We took out the girls’ Nativity play set a few weeks ago when we unpacked the rest of the Christmas decorations. The girls have had more fun with the set than we could have imagined. The biggest challenge for me has been keeping track of all of the people who belong in the manger.  Knowing the location of all pieces of every toy is essential, because you never know when you’ll need a bargaining chip.

I was trying to convince Audrey to get in her car-seat the other day and in desperation I said “Audrey, I’ll give you whatever you want”. She hopped in her seat and said “Can the fairy come?” I had no idea what she was talking about, so we went back inside and she plucked an angel (fairy?) from the Nativity for a travelling partner. Our set is currently short one angel, one donkey and Joseph. My husband used to loudly exclaim “Jesus, Mary and Joseph!” whenever he walked past the Nativity set (which is funny every time, really, it is), but losing Joseph has taken the emphasis out of the whole statement.

Yesterday, we were heading to the playground and Audrey grabbed baby Jesus “Baby Jesus wants to come slide”. I wanted to tell her no, because we could not lose the star of the Nativity, but she was very insistent. She had a great time at the playground, tossing baby Jesus down the slide and pushing him on the swing. There was one point when Abby was attempting to dive headfirst off of a playground apparatus and I had to run to catch her. In the process, I had to take my eyes off of Audrey and in those short few seconds, baby Jesus was lost in the playground mulch.

I know that many people spend years searching for Jesus, but I never thought it would be so literal for me, as I crouched on the ground, digging through mulch while muttering “Baby Jesus, where are you?”  After an exhaustive search, I found him, just laying there peacefully, as if he had been right in front of me all along.

Sunday, November 27, 2011

Rules of engagement

Audrey and I were walking up the stairs when she spotted the framed print of me and my husband on our wedding day.

“Look Mommy, that’s you and Daddy on the beach.”

“Yes, that picture was taken on the day that we got married.”

Her face dropped and her eyes filled with tears “I want to get married.”

“Audrey, you will, don’t worry. One day, you will meet someone that you really love and you will get married.”

She brightened and immediately responded “Opa”.

“You want to marry Opa?”

“Yes, I do.”

They say the girls marry men that are like their fathers, but in Audrey’s case, I think she might marry someone that is like her grandfather.

Tuesday, November 8, 2011

History repeats itself

I was cutting up a head of cauliflower before dinner and both girls were at my feet. I gave them both a piece and shooed them away so that I could finish making dinner. A few minutes later, Audrey was tattling “Mommy, Abby made a mess.” I walked out of the kitchen and easily found my way to the living room by following the path of chewed cauliflower littering the floor. I sighed and painstakingly picked up the tiny pieces.

I returned to my task of breaking up the cauliflower when both girls reappeared. I handed Audrey a piece and she frolicked away happily. I narrowed my eyes at Abby as she quietly asked “More?” I told her that this was the same thing she had just spit out on the floor. She looked at me pleadingly and tapped her little fingers together while she said “More?” She can verbally ask for most of the things she needs now, but she knows that baby signs are a weakness of mine. “Fine” I grumbled and handed her another piece of cauliflower.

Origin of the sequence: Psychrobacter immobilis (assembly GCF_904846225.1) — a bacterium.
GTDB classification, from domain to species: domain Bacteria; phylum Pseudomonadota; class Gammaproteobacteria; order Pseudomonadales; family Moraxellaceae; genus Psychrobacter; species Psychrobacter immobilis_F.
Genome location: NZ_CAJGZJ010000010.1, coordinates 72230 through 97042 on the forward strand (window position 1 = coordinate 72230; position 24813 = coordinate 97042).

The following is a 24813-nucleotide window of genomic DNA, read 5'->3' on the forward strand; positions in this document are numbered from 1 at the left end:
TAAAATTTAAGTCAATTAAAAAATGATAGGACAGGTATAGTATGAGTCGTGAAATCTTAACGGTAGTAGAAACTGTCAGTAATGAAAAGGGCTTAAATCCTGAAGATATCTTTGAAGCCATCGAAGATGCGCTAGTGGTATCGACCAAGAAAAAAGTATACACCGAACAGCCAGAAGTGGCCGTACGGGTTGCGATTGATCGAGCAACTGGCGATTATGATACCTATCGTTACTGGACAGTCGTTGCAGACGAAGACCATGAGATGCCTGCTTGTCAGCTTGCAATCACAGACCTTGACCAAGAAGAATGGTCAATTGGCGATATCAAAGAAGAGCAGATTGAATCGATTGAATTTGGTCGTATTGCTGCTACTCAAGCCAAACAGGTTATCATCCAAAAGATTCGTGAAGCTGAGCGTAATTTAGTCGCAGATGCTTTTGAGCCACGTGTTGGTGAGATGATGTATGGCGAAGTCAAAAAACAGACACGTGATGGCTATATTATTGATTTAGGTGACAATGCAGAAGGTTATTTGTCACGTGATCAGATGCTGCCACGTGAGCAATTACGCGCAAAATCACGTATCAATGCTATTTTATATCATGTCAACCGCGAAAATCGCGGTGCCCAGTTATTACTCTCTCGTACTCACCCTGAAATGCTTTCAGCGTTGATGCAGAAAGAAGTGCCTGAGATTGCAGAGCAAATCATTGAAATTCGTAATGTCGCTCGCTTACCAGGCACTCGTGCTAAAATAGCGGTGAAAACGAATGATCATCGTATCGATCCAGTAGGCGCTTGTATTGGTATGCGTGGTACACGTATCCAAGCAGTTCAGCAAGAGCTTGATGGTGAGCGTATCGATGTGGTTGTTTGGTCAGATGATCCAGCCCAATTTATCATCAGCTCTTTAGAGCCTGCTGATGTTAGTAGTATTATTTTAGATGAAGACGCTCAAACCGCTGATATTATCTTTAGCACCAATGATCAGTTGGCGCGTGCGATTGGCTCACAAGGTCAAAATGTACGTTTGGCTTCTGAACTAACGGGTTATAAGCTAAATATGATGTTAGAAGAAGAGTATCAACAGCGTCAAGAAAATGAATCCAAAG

She ran into the living room, and as anticipated, chewed up the cauliflower and spit it all over the floor. I cleaned it up again and went back to finishing dinner preparations. I added a few cauliflower florets to Abby’s plate because parenting guides all state that you may have to offer foods as many as ten times before a child will eat them. I also reflected on the fact that insanity has been defined as doing the same thing over and over and expecting different results. Yes, parenting is insanity.

Monday, November 7, 2011

Stop and smell the roses

Tonight, I was changing Abby’s dirty diaper when she suddenly decided that she no longer wanted to be changed. I was completely unprepared for this mood swing and was therefore not even holding her legs. She began kicking and flailing in a way that literally caused the sh** to hit the fan. Each move that she made caused the disaster to spread. First it was on her heel, then she kicked me and it was on my hand (gross). She continued kicking and it spread from my hand to her leg. Then she rolled and it spread to the carpet.

Finally, I picked her up and tried to clean her while she bucked against me in the air. I set her down once she was clean and didn’t even bother putting a diaper on her. Things really couldn’t get worse, could they? The whole house reeked, or was it me? I went to the kitchen to wash my hands and decided to wash my arms and completely discard my shirt, as well. I was searching for the dishtowel, which had been used as a blanket for a sleepy stuffed animal earlier, when I spotted Abby crouching in the corner. Of course, she was peeing on the floor. Why not?!? When she finished peeing, she proceeded to do a little jig in the puddle while giggling maniacally.

There was so much disaster around me that I wasn’t even sure what to do first. I picked Abby up and brought her into the kitchen. I sprayed her off in the sink and put a diaper on her, because she wasn’t going to fool me twice. I grabbed some stain remover and went to attack the carpet. I smelled something terrible and no amount of scrubbing was improving the situation.

I was finally satisfied that all remnants of the previous thirty minutes had been eradicated, but something still smelled awful. I checked Abby’s diaper again and asked Audrey if she had farted while I walked around sniffing the air. I went into the bathroom to scrub my hands again and saw my reflection in the mirror. There, on the side of my nose and a small portion of my cheek, was a brown smear. The mystery was solved with the realization that I am a brown-noser.